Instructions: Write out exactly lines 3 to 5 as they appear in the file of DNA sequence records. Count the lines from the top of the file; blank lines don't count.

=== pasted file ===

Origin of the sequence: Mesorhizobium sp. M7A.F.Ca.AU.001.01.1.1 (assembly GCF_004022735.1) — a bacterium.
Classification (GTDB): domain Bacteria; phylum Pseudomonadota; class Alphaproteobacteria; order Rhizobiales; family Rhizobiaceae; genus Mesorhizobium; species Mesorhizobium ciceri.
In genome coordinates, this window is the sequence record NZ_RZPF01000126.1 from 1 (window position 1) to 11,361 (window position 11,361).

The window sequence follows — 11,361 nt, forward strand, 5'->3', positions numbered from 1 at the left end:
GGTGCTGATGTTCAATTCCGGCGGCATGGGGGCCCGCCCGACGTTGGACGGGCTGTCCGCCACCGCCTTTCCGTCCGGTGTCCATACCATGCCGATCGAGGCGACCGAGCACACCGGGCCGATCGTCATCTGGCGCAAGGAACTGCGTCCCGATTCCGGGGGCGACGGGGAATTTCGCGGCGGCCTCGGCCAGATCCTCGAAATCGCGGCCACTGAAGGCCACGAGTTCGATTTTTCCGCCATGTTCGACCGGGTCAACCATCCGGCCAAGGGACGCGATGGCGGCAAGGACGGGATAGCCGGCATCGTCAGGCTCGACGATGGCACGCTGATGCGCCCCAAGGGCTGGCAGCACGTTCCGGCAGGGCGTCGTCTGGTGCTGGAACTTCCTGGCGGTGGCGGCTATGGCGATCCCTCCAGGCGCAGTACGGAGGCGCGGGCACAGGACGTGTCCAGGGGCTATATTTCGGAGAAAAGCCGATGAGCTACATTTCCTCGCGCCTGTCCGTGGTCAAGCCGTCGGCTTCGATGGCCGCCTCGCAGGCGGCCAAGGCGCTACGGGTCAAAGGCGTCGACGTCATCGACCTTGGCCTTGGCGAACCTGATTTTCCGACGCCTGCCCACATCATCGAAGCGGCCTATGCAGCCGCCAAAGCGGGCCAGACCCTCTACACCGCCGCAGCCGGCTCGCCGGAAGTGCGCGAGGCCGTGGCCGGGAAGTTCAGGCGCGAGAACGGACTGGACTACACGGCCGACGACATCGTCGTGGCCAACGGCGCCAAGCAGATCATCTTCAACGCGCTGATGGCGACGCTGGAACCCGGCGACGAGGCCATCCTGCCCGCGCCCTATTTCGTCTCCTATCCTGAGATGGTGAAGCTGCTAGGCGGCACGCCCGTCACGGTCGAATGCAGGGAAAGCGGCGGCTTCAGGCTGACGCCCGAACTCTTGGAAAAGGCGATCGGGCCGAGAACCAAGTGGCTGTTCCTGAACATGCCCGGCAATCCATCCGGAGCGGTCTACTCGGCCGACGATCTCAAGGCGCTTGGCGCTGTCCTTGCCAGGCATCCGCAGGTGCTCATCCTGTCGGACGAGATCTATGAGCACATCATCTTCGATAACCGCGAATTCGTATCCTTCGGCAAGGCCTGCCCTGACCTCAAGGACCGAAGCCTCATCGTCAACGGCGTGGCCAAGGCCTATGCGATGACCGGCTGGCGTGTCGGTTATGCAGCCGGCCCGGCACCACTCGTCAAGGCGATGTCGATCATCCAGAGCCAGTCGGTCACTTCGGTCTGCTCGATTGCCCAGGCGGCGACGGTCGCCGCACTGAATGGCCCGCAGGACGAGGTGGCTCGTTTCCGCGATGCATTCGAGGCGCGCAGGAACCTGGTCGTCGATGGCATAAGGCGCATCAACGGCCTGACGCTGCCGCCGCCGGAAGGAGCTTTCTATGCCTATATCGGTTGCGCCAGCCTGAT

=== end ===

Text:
In genome coordinates, this window is the sequence record NZ_RZPF01000126.1 from 1 (window position 1) to 11,361 (window position 11,361).

The window sequence follows — 11,361 nt, forward strand, 5'->3', positions numbered from 1 at the left end:
GGTGCTGATGTTCAATTCCGGCGGCATGGGGGCCCGCCCGACGTTGGACGGGCTGTCCGCCACCGCCTTTCCGTCCGGTGTCCATACCATGCCGATCGAGGCGACCGAGCACACCGGGCCGATCGTCATCTGGCGCAAGGAACTGCGTCCCGATTCCGGGGGCGACGGGGAATTTCGCGGCGGCCTCGGCCAGATCCTCGAAATCGCGGCCACTGAAGGCCACGAGTTCGATTTTTCCGCCATGTTCGACCGGGTCAACCATCCGGCCAAGGGACGCGATGGCGGCAAGGACGGGATAGCCGGCATCGTCAGGCTCGACGATGGCACGCTGATGCGCCCCAAGGGCTGGCAGCACGTTCCGGCAGGGCGTCGTCTGGTGCTGGAACTTCCTGGCGGTGGCGGCTATGGCGATCCCTCCAGGCGCAGTACGGAGGCGCGGGCACAGGACGTGTCCAGGGGCTATATTTCGGAGAAAAGCCGATGAGCTACATTTCCTCGCGCCTGTCCGTGGTCAAGCCGTCGGCTTCGATGGCCGCCTCGCAGGCGGCCAAGGCGCTACGGGTCAAAGGCGTCGACGTCATCGACCTTGGCCTTGGCGAACCTGATTTTCCGACGCCTGCCCACATCATCGAAGCGGCCTATGCAGCCGCCAAAGCGGGCCAGACCCTCTACACCGCCGCAGCCGGCTCGCCGGAAGTGCGCGAGGCCGTGGCCGGGAAGTTCAGGCGCGAGAACGGACTGGACTACACGGCCGACGACATCGTCGTGGCCAACGGCGCCAAGCAGATCATCTTCAACGCGCTGATGGCGACGCTGGAACCCGGCGACGAGGCCATCCTGCCCGCGCCCTATTTCGTCTCCTATCCTGAGATGGTGAAGCTGCTAGGCGGCACGCCCGTCACGGTCGAATGCAGGGAAAGCGGCGGCTTCAGGCTGACGCCCGAACTCTTGGAAAAGGCGATCGGGCCGAGAACCAAGTGGCTGTTCCTGAACATGCCCGGCAATCCATCCGGAGCGGTCTACTCGGCCGACGATCTCAAGGCGCTTGGCGCTGTCCTTGCCAGGCATCCGCAGGTGCTCATCCTGTCGGACGAGATCTATGAGCACATCATCTTCGATAACCGCGAATTCGTATCCTTCGGCAAGGCCTGCCCTGACCTCAAGGACCGAAGCCTCATCGTCAACGGCGTGGCCAAGGCCTATGCGATGACCGGCTGGCGTGTCGGTTATGCAGCCGGCCCGGCACCACTCGTCAAGGCGATGTCGATCATCCAGAGCCAGTCGGTCACTTCGGTCTGCTCGATTGCCCAGGCGGCGACGGTCGCCGCACTGAATGGCCCGCAGGACGAGGTGGCTCGTTTCCGCGATGCATTCGAGGCGCGCAGGAACCTGGTCGTCGATGGCATAAGGCGCATCAACGGCCTGACGCTGCCGCCGCCGGAAGGAGCTTTCTATGCCTATATCGGTTGCGCCAGCCTGAT